Voxeu.org

Economics Intelligence

The Irish Economy

Progressive Economy@TASC

Karl Whelan

Yanis Varoufakis

OFCE

 

National Economics Blogs

 

Herdentrieb@Zeit

Thomas Fricke@ Financial Times Deutschland

Nada es Gratis

Econ Stuff

Telos

 
The Iron Grip of Accounting Identities Print
Wednesday, 28 March 2012 18:55

James Kwak responded in Baseline Scenario to some of the points that I raised in the review of the new book he co-authored with Simon Johnson, White House Burning. I want to focus on one issue in particular because it is really central to how we understand the economy.

I argued in my review that the fundamental imbalance in the U.S. economy is the trade deficit. This deficit is in turn caused by the over-valued dollar. The latter is a direct result of the decision of developing countries to accumulate massive amounts of foreign exchange reserves (i.e. dollars) in the wake of the East Asian financial crisis.

Developing countries saw the harsh treatment of the East Asian countries following the crisis and decided that they did not want to be in the same situation. Their protection against this event was the stockpiling of huge amounts of reserves. They acquire the reserves by running trade surpluses, which they use to acquire dollars. The decision of foreign central banks to buy and hold dollars keeps up the value of the dollar against their own currencies. If they didn't buy dollars, the value of the dollar would fall relative to their currencies.

This matters for our trade deficit because the higher valued dollar means that imports are cheaper for us, which leads us to buy more imports. In addition, the high dollar means that our exports are more expensive for people in other countries. Therefore they buy less of our exports. If we import more and export less, then we get a trade deficit.

This matters for the budget deficit story because if the United States runs a trade deficit, then it means that the United States has negative national savings. This is definitional; as a country we are buying more than we are selling.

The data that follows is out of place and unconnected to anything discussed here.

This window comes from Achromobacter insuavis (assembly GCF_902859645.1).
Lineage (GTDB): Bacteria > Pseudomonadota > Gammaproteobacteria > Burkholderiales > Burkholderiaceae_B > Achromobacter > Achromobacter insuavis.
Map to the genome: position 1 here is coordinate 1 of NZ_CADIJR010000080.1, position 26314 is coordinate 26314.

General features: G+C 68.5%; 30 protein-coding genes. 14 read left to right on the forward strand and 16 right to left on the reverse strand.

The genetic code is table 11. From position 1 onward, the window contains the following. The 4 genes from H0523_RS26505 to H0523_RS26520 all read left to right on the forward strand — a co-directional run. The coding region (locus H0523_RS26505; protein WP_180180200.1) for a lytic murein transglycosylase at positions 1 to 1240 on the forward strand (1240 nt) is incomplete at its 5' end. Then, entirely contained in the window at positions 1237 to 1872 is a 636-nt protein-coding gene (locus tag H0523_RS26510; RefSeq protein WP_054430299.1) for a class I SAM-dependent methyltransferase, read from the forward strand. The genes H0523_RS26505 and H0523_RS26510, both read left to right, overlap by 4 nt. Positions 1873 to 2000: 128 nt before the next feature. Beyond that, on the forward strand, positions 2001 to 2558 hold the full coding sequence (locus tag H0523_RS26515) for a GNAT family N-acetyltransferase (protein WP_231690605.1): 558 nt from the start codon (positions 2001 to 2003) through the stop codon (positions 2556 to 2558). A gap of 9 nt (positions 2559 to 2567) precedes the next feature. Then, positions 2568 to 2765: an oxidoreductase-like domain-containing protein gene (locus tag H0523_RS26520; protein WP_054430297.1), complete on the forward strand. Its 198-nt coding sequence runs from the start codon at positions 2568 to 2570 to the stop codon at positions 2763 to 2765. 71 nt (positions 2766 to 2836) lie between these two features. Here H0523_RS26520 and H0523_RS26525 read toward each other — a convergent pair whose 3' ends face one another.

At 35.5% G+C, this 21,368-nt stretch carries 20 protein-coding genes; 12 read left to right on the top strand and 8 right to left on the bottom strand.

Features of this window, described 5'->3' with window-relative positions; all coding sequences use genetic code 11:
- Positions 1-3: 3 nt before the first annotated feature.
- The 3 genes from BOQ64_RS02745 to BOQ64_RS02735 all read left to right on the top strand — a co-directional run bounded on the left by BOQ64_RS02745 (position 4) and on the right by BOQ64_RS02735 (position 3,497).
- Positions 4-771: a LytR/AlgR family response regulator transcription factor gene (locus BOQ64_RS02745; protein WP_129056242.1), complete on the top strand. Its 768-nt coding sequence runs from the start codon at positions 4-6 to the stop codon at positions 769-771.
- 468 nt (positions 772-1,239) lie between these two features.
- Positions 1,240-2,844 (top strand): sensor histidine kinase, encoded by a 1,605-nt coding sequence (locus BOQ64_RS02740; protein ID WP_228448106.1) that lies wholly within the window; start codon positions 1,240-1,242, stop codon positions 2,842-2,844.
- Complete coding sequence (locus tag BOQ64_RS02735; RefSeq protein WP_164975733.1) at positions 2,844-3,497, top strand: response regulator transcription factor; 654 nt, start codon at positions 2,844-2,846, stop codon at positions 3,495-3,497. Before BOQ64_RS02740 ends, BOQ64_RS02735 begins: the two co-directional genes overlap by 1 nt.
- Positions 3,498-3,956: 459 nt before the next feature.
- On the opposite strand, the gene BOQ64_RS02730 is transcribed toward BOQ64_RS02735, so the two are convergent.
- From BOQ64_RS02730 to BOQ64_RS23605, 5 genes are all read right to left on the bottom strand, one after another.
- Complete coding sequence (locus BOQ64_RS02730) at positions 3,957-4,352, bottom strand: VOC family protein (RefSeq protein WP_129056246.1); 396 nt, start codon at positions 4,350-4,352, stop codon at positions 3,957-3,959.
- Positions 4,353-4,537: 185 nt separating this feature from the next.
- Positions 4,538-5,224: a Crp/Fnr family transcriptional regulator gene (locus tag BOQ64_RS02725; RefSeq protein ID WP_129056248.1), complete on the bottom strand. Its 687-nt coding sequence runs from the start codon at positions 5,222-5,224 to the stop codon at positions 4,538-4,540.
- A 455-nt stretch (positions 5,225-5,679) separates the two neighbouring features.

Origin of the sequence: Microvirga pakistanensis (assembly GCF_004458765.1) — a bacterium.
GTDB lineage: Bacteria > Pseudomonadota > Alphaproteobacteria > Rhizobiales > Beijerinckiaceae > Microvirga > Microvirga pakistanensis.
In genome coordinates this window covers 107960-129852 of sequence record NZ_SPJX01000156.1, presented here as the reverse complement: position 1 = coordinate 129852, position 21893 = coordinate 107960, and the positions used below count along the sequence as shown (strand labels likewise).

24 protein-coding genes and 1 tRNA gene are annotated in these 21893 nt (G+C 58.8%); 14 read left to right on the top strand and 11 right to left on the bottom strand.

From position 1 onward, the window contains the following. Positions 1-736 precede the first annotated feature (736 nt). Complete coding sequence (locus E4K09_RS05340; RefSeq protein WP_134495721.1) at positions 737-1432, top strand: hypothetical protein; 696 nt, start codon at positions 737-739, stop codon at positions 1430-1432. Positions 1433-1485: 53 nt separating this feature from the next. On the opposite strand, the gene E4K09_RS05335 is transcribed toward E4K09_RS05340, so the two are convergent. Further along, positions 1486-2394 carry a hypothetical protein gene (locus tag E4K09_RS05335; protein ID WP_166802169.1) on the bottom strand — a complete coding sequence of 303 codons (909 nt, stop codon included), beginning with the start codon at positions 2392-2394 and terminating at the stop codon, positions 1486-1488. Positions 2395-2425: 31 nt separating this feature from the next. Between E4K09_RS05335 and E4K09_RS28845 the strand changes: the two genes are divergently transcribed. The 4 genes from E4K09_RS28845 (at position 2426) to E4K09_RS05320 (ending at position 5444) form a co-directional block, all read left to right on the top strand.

Read more...

 

 
UK Enjoys the Fruits of Deficit Reduction: Economy Shrinks 1.2 Percent Print
Wednesday, 28 March 2012 07:33

The NYT reported on a revision to 4th quarter GDP data in the UK that showed the economy shrinking at a 1.2 percent annual rate rather than the 0.8 percent rate previously reported. Unfortunately, the  article reported the data giving quarterly rates, so most readers probably did not recognize that the 0.3 percent decline from the third quarter translated into a 1.2 percent annual rate.

Since this is written primarily for an audience in the United States, and GDP growth numbers are always reported as annual rates, the NYT should have converted the quarterly rate so that readers would understand what the number.

 
NYT Puts an Anti-Obamacare Piece in the News Section Print
Wednesday, 28 March 2012 04:43

It's always good to get the perspective of the people on the ground when reporting on a policy. However, when they say things that are clearly not true, reporters should provide readers with the correct information. The NYT fell down on the job in a piece that presented the views of a number of people in Massachusetts who were unhappy with the mandate and employer penalties in its health care law, which is the model for Obamacare.